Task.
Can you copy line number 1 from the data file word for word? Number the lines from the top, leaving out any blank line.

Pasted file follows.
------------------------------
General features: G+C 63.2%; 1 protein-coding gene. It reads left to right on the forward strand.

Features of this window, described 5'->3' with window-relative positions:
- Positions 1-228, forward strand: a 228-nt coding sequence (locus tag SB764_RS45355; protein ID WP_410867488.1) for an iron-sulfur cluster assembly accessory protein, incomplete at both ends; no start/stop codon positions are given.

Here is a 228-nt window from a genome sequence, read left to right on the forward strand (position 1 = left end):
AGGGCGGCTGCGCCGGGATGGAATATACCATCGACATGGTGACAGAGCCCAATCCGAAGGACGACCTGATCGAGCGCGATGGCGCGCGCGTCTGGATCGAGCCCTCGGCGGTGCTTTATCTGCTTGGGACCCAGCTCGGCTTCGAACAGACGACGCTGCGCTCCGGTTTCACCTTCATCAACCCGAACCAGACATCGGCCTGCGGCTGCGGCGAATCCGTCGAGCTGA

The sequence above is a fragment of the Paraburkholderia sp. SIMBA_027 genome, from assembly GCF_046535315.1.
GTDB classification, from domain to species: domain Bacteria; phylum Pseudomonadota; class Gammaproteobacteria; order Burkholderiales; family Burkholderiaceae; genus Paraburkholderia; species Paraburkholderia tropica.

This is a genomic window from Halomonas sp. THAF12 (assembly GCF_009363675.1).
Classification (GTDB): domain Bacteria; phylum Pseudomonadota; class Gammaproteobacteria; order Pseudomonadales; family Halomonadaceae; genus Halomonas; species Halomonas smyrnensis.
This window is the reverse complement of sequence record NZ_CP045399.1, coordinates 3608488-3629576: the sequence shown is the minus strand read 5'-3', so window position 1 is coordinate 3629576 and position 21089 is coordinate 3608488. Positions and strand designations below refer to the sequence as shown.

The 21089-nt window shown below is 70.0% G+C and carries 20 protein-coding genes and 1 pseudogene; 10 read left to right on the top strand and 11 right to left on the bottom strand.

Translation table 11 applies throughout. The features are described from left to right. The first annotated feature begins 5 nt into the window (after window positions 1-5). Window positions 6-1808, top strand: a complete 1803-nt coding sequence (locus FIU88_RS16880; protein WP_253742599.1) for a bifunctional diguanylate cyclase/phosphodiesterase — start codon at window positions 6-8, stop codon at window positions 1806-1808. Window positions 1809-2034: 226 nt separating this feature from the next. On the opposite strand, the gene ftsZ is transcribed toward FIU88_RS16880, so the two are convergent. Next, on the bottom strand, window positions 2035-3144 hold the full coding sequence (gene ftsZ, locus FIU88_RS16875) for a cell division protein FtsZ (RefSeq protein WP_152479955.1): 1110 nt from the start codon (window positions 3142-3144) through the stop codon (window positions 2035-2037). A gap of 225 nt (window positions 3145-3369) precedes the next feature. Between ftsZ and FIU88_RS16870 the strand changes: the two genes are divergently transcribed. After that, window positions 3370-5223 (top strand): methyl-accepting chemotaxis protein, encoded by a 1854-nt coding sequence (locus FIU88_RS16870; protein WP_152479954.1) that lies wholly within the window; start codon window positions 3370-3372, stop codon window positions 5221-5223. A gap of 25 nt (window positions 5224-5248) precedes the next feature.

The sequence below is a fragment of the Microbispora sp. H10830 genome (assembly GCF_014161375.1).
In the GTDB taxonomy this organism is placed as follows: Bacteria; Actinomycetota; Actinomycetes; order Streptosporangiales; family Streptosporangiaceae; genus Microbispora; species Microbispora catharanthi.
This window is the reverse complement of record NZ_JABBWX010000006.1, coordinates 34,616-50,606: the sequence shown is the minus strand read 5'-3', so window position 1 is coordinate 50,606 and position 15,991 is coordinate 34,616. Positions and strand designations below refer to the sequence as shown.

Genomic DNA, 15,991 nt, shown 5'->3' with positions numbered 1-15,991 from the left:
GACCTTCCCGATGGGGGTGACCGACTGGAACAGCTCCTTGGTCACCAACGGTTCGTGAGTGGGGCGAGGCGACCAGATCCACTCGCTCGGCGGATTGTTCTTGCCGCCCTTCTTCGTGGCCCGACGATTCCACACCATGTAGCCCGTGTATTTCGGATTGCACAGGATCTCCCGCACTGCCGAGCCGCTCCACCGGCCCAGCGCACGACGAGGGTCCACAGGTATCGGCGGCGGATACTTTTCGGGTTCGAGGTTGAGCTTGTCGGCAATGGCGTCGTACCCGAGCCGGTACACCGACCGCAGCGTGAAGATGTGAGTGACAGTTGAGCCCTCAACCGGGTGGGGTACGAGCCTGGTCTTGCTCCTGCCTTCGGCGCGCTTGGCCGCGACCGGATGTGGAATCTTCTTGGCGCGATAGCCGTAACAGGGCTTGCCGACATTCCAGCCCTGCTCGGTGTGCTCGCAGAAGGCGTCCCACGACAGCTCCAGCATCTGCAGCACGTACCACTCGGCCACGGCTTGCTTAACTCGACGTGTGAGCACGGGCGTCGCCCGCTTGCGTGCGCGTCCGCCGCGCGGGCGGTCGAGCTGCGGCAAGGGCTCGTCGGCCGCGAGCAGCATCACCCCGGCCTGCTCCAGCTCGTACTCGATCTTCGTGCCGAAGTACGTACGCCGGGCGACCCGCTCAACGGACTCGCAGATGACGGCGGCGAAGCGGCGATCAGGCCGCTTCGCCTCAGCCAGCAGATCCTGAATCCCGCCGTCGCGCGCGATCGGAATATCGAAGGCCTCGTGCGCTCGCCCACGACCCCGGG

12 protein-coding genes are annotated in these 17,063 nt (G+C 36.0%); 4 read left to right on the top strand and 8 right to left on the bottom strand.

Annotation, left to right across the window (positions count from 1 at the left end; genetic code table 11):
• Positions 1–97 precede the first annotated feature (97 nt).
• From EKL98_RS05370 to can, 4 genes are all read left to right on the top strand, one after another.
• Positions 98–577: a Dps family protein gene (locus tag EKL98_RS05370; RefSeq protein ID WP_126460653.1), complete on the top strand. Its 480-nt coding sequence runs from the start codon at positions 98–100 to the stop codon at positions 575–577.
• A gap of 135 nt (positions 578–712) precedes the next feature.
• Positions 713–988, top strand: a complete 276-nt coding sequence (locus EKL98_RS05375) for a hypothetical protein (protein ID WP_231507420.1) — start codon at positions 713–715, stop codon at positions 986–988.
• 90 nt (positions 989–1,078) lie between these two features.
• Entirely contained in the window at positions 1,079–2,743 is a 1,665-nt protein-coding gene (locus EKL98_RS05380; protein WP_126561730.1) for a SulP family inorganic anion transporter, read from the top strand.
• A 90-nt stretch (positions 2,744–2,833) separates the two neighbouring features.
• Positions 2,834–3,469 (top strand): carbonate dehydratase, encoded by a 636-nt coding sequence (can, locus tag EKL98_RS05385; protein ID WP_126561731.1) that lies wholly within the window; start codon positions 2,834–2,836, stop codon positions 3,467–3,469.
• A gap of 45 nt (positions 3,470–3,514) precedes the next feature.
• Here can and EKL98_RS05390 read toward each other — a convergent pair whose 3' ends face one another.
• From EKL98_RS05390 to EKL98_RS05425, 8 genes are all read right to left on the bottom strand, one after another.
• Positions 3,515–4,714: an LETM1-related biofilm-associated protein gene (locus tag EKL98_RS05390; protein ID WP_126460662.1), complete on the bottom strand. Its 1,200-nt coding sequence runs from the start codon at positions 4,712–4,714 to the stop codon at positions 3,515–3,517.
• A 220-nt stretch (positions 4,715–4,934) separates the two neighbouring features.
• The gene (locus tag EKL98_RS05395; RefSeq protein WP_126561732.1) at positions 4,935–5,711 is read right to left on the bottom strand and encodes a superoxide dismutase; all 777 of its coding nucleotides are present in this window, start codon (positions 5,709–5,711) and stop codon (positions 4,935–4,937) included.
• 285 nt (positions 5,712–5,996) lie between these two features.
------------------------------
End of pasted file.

General features: G+C 63.2%; 1 protein-coding gene. It reads left to right on the forward strand.